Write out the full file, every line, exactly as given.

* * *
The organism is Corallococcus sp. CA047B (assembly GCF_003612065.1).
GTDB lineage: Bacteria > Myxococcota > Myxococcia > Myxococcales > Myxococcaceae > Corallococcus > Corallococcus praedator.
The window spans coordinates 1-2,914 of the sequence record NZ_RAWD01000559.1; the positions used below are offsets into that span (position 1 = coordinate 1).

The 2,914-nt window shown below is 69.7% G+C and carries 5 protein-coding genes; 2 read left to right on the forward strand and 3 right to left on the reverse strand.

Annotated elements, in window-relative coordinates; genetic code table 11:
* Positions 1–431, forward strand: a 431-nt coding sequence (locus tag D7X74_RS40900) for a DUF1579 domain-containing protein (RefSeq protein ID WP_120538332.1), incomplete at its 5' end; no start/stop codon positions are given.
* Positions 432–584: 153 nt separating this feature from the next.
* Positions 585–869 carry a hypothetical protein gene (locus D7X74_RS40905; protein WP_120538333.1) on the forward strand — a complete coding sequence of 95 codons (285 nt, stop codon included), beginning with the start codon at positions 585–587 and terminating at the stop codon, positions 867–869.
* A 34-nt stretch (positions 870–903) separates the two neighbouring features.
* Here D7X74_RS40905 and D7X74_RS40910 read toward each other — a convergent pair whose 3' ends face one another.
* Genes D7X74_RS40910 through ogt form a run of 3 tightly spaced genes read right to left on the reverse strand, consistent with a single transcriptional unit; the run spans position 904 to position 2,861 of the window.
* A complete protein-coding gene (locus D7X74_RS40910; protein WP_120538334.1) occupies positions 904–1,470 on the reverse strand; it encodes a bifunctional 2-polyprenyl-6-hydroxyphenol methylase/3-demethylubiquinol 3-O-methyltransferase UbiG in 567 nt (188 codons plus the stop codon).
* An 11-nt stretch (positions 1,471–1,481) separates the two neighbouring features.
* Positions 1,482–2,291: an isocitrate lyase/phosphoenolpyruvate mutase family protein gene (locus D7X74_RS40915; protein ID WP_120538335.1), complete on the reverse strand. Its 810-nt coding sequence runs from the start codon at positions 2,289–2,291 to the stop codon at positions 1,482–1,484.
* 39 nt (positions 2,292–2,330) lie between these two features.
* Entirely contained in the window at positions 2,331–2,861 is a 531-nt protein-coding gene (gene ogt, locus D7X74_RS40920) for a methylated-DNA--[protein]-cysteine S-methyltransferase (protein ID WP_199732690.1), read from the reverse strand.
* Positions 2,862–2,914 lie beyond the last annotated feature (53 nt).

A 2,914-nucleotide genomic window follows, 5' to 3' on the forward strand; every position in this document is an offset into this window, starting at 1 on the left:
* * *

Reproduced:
The organism is Corallococcus sp. CA047B (assembly GCF_003612065.1).
GTDB lineage: Bacteria > Myxococcota > Myxococcia > Myxococcales > Myxococcaceae > Corallococcus > Corallococcus praedator.
The window spans coordinates 1-2,914 of the sequence record NZ_RAWD01000559.1; the positions used below are offsets into that span (position 1 = coordinate 1).

The 2,914-nt window shown below is 69.7% G+C and carries 5 protein-coding genes; 2 read left to right on the forward strand and 3 right to left on the reverse strand.

Annotated elements, in window-relative coordinates; genetic code table 11:
* Positions 1–431, forward strand: a 431-nt coding sequence (locus tag D7X74_RS40900) for a DUF1579 domain-containing protein (RefSeq protein ID WP_120538332.1), incomplete at its 5' end; no start/stop codon positions are given.
* Positions 432–584: 153 nt separating this feature from the next.
* Positions 585–869 carry a hypothetical protein gene (locus D7X74_RS40905; protein WP_120538333.1) on the forward strand — a complete coding sequence of 95 codons (285 nt, stop codon included), beginning with the start codon at positions 585–587 and terminating at the stop codon, positions 867–869.
* A 34-nt stretch (positions 870–903) separates the two neighbouring features.
* Here D7X74_RS40905 and D7X74_RS40910 read toward each other — a convergent pair whose 3' ends face one another.
* Genes D7X74_RS40910 through ogt form a run of 3 tightly spaced genes read right to left on the reverse strand, consistent with a single transcriptional unit; the run spans position 904 to position 2,861 of the window.
* A complete protein-coding gene (locus D7X74_RS40910; protein WP_120538334.1) occupies positions 904–1,470 on the reverse strand; it encodes a bifunctional 2-polyprenyl-6-hydroxyphenol methylase/3-demethylubiquinol 3-O-methyltransferase UbiG in 567 nt (188 codons plus the stop codon).
* An 11-nt stretch (positions 1,471–1,481) separates the two neighbouring features.
* Positions 1,482–2,291: an isocitrate lyase/phosphoenolpyruvate mutase family protein gene (locus D7X74_RS40915; protein ID WP_120538335.1), complete on the reverse strand. Its 810-nt coding sequence runs from the start codon at positions 2,289–2,291 to the stop codon at positions 1,482–1,484.
* 39 nt (positions 2,292–2,330) lie between these two features.
* Entirely contained in the window at positions 2,331–2,861 is a 531-nt protein-coding gene (gene ogt, locus D7X74_RS40920) for a methylated-DNA--[protein]-cysteine S-methyltransferase (protein ID WP_199732690.1), read from the reverse strand.
* Positions 2,862–2,914 lie beyond the last annotated feature (53 nt).

A 2,914-nucleotide genomic window follows, 5' to 3' on the forward strand; every position in this document is an offset into this window, starting at 1 on the left: